Sexual Predator Moved into Venice Neighborhood

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Photo: Westside Current

When a sexual predator moved into the Ramada Inn on Washington Boulevard in Venice in early 2022, neighbors were told that nothing could be done. The site, now a transitional homeless shelter, is near three school/preschools and abuts a residential neighborhood.

PATH Ventures (People Assisting the Homeless), a nonprofit, had signed an agreement with the City that said there would be no prerequisites for the homeless occupying rooms, such as employment or sobriety. That meant the sexual predator had to be given a room – as long as he was not on probation, parole or in violation of his parole.

THE RAMADA INN:

The Venice Ramada was sold to L.A. City in December 2020 for transitional housing for the homeless. Nearby residents, schools and businesses were not notified of the sale or its change of use.

L.A. City Council had authorized funds to purchase the 33-room Ramada Inn for $10,200,207.

“It took many of us by surprise,” one neighbor said during a two-hour public meeting about the proposed conversion. “There was no outreach, and letters to notify us of the project weren’t sent. Many of us found out by word of mouth after a notice was taped to the [Ramada Inn] building,” another neighbor said during the same meeting. “We felt blindsided.”

More than 400 residents and businesses went to the Board of Public Works asking them to stop the project as it was presented. Coastal access and lodging for all income levels was one concern for the appellants.

Robin Rudisill– the former chair of Venice’s Land Use and Planning Committee — pointed out that the Ramada Inn gave access to hard-working families who couldn’t otherwise afford hotels on the beach or boutique alternatives. “Taking away affordable hotels like the Ramada is likely to change the character of Venice for decades to come,” Rudisill said.

But the City wrote in its Coastal Development Permit that “There is low demand for low-cost lodging in Venice, such as this hotel, since most tourists who visit Venice prefer destination type and boutique brand hotels. For those visitors who do prefer low-budget coastal accommodations, there are options to stay at a bed and breakfast or at other low-budget visitor accommodations in the Coastal Zone communities adjacent to Venice for a comparable price.”

Councilman Mike Bonin was in favor or the project, saying it would be used to house those living under freeways.

The appeal by Venice residents was denied.

FUNDING SOURCE AND CONVERSION:

The City bought 15 motels through the state Home Key program, but five additional hotels (including the Super 8 in Westchester and the Ramada Inn) were purchased from city funding sources, which are unidentified.

In 2020, Venice residents asked about the source of the funds and the loan terms to PATH, but never received a response. CTN reached out to the Controller’s office this past week to see if the funding source could be located.

The former motel now houses 32 residents, ranging in age from 20 to 69.  Some are “dual residents,” which means they have a room, and also a tent on the street. Having a dual residency is not a cause for discharge and LAHSA (Los Angeles Homeless Services Authority) will not approve discharge for dual residency.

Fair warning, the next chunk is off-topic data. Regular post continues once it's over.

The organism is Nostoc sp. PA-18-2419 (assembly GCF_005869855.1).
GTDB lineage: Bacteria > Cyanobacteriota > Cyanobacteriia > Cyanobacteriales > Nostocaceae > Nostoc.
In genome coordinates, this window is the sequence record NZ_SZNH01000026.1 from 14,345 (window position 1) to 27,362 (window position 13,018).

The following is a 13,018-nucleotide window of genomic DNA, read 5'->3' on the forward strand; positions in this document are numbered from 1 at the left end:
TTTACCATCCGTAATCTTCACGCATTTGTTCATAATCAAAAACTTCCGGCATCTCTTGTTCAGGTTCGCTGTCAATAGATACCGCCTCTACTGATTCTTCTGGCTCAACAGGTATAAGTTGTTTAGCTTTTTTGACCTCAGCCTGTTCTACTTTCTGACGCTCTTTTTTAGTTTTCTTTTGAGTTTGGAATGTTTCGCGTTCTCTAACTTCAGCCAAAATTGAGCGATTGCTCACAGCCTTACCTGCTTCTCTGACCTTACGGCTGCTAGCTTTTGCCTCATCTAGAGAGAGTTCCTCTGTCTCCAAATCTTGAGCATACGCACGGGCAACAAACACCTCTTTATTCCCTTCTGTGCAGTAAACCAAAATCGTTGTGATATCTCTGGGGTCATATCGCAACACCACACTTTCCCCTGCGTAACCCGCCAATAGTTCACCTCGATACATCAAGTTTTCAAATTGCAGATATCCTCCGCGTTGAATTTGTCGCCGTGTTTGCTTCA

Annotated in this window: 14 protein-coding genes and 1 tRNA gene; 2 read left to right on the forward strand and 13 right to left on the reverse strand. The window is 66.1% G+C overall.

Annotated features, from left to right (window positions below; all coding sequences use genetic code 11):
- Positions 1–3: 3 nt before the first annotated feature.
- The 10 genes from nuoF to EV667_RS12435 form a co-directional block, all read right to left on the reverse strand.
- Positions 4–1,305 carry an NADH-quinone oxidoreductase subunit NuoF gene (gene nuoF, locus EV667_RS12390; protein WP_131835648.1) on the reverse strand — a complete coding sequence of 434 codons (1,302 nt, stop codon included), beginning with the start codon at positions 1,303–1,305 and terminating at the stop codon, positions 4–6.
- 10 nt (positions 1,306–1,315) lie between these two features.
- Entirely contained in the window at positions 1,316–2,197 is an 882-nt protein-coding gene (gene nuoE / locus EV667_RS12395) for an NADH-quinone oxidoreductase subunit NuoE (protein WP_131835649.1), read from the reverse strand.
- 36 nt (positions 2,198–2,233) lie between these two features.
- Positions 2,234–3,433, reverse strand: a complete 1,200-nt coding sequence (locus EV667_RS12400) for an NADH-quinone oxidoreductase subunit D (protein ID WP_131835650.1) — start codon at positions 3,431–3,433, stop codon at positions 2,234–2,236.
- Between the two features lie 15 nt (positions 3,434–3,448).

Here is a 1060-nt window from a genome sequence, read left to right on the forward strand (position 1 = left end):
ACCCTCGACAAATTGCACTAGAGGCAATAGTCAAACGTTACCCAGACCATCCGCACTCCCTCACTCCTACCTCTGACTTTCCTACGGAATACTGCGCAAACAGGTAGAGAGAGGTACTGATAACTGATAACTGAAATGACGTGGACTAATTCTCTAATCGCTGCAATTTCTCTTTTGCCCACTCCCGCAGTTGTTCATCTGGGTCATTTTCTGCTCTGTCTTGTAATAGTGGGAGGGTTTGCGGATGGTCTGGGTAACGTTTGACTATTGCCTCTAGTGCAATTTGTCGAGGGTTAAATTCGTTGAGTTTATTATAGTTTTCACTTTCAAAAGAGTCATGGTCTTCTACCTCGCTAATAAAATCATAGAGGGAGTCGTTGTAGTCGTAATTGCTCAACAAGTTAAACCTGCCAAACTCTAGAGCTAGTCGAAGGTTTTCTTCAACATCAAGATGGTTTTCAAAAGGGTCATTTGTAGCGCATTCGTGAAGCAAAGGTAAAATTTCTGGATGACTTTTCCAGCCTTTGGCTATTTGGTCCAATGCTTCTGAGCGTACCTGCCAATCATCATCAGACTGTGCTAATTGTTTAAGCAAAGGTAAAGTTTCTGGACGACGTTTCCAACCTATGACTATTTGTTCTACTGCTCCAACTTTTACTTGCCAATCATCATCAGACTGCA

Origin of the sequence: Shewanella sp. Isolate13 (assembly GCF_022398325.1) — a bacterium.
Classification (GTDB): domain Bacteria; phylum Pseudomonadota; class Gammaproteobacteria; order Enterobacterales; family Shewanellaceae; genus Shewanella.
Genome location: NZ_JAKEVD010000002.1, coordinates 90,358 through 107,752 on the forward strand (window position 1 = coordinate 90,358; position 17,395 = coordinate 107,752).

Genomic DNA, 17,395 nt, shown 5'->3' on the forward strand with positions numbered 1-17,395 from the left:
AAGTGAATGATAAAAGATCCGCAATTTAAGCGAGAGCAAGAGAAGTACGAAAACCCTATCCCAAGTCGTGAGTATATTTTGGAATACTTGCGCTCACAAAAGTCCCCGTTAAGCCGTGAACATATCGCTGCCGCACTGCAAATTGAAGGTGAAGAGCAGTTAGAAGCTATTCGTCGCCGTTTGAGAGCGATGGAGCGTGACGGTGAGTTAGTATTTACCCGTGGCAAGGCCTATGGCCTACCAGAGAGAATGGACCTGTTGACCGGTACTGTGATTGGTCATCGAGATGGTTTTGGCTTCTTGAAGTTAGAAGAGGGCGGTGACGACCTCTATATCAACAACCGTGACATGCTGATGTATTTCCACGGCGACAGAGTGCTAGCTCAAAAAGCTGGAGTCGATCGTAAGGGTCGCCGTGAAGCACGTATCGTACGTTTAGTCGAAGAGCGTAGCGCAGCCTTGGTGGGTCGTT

The sexual predator has moved out of his room at the Ramada and gone back to the Venice streets – his other residency.

Two have died while in the Ramada – one overdose was accidental, the second was a “medical reaction.” All residents have access to Narcan and there is a lot of fentanyl use – many residents need long-term treatment.

CTN was told that behavior has to be egregious in order for a resident be asked to leave and that LAHSA is involved in the discharges.

Since this is transitional housing, residents have 90 days before they have to move. LAHSA must agree to an extension to allow people to stay.

But, these people have now been given notice they have to move, because the former Ramada is now going through a renovation process to make it ADA compliant, and also adressing deferred maintenance.

With renovations (now starting), the total cost per room will be about $382,220. Service and operation costs will be about $1.5 million a year with the City providing funding for a maximum of five years.

Once the process is finished, which could take up to two years, it will be considered permanent housing and anyone living there will have to meet Section 8 screening.

Where will the 32 go, who are currently living there?

They could go to bridge housing in Venice on Sunset that has 154 beds. As of August 17, about 71 of the adult beds and 22 of the youth beds were occupied. That makes 61 empty beds—and if all 32 Ramada residents go, it means there are still 29 beds available.

 

UNANSWERED QUESTIONS:

  • The City paid for this motel and is paying PATH, but where did the money come from?
  • It appears that much of the real estate that is being used for the homeless is being given to nonprofits. Who owns the building/land, the City or the nonprofit?
  • Since so many nonprofits operate independently, who in the City is keeping track of the empty beds? Who is keeping track of the people who are offered services, but refuse?
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1 Response to Sexual Predator Moved into Venice Neighborhood

  1. joan hill says:

    thank you for making us aware of the completely misguided use of funds for drug and sex offenders in the excessive use of funds for beach motels. Plus ADA compliant costs. WHY? and how could any city professional even consider this a good use of tax monies. Completely unhinged .

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